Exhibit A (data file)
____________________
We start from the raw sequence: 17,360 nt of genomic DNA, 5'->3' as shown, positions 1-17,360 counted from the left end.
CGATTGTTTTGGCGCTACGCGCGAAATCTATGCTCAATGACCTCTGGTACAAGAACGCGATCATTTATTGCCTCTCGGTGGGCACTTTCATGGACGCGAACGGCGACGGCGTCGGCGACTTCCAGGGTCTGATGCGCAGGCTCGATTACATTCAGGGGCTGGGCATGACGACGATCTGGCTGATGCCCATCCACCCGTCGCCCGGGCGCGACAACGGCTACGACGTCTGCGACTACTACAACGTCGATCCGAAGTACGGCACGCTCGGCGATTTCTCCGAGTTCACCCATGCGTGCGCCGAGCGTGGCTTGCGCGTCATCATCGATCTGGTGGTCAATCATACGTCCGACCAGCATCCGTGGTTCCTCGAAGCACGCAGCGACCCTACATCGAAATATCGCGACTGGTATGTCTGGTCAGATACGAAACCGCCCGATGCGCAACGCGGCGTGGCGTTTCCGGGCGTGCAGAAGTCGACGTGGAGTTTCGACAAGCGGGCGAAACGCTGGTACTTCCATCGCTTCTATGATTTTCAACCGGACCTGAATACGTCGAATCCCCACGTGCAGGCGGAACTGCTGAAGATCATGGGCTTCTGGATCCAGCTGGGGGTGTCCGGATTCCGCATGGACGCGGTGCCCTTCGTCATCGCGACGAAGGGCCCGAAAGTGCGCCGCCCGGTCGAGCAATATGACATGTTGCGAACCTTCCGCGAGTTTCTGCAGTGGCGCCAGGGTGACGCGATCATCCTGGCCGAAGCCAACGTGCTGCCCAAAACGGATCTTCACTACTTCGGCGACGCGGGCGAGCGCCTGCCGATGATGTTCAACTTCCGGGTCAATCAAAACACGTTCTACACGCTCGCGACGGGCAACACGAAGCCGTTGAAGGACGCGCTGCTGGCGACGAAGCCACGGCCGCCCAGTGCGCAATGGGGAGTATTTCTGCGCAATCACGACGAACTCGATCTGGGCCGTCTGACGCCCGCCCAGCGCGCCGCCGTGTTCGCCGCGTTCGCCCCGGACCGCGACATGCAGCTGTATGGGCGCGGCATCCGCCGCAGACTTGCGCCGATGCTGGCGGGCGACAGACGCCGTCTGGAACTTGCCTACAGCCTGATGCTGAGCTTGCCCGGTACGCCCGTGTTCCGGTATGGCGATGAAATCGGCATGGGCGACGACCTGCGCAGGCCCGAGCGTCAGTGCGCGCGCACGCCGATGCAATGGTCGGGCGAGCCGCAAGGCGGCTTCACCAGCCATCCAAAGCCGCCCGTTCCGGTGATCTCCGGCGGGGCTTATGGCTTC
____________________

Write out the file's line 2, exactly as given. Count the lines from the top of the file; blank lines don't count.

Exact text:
CGATTGTTTTGGCGCTACGCGCGAAATCTATGCTCAATGACCTCTGGTACAAGAACGCGATCATTTATTGCCTCTCGGTGGGCACTTTCATGGACGCGAACGGCGACGGCGTCGGCGACTTCCAGGGTCTGATGCGCAGGCTCGATTACATTCAGGGGCTGGGCATGACGACGATCTGGCTGATGCCCATCCACCCGTCGCCCGGGCGCGACAACGGCTACGACGTCTGCGACTACTACAACGTCGATCCGAAGTACGGCACGCTCGGCGATTTCTCCGAGTTCACCCATGCGTGCGCCGAGCGTGGCTTGCGCGTCATCATCGATCTGGTGGTCAATCATACGTCCGACCAGCATCCGTGGTTCCTCGAAGCACGCAGCGACCCTACATCGAAATATCGCGACTGGTATGTCTGGTCAGATACGAAACCGCCCGATGCGCAACGCGGCGTGGCGTTTCCGGGCGTGCAGAAGTCGACGTGGAGTTTCGACAAGCGGGCGAAACGCTGGTACTTCCATCGCTTCTATGATTTTCAACCGGACCTGAATACGTCGAATCCCCACGTGCAGGCGGAACTGCTGAAGATCATGGGCTTCTGGATCCAGCTGGGGGTGTCCGGATTCCGCATGGACGCGGTGCCCTTCGTCATCGCGACGAAGGGCCCGAAAGTGCGCCGCCCGGTCGAGCAATATGACATGTTGCGAACCTTCCGCGAGTTTCTGCAGTGGCGCCAGGGTGACGCGATCATCCTGGCCGAAGCCAACGTGCTGCCCAAAACGGATCTTCACTACTTCGGCGACGCGGGCGAGCGCCTGCCGATGATGTTCAACTTCCGGGTCAATCAAAACACGTTCTACACGCTCGCGACGGGCAACACGAAGCCGTTGAAGGACGCGCTGCTGGCGACGAAGCCACGGCCGCCCAGTGCGCAATGGGGAGTATTTCTGCGCAATCACGACGAACTCGATCTGGGCCGTCTGACGCCCGCCCAGCGCGCCGCCGTGTTCGCCGCGTTCGCCCCGGACCGCGACATGCAGCTGTATGGGCGCGGCATCCGCCGCAGACTTGCGCCGATGCTGGCGGGCGACAGACGCCGTCTGGAACTTGCCTACAGCCTGATGCTGAGCTTGCCCGGTACGCCCGTGTTCCGGTATGGCGATGAAATCGGCATGGGCGACGACCTGCGCAGGCCCGAGCGTCAGTGCGCGCGCACGCCGATGCAATGGTCGGGCGAGCCGCAAGGCGGCTTCACCAGCCATCCAAAGCCGCCCGTTCCGGTGATCTCCGGCGGGGCTTATGGCTTC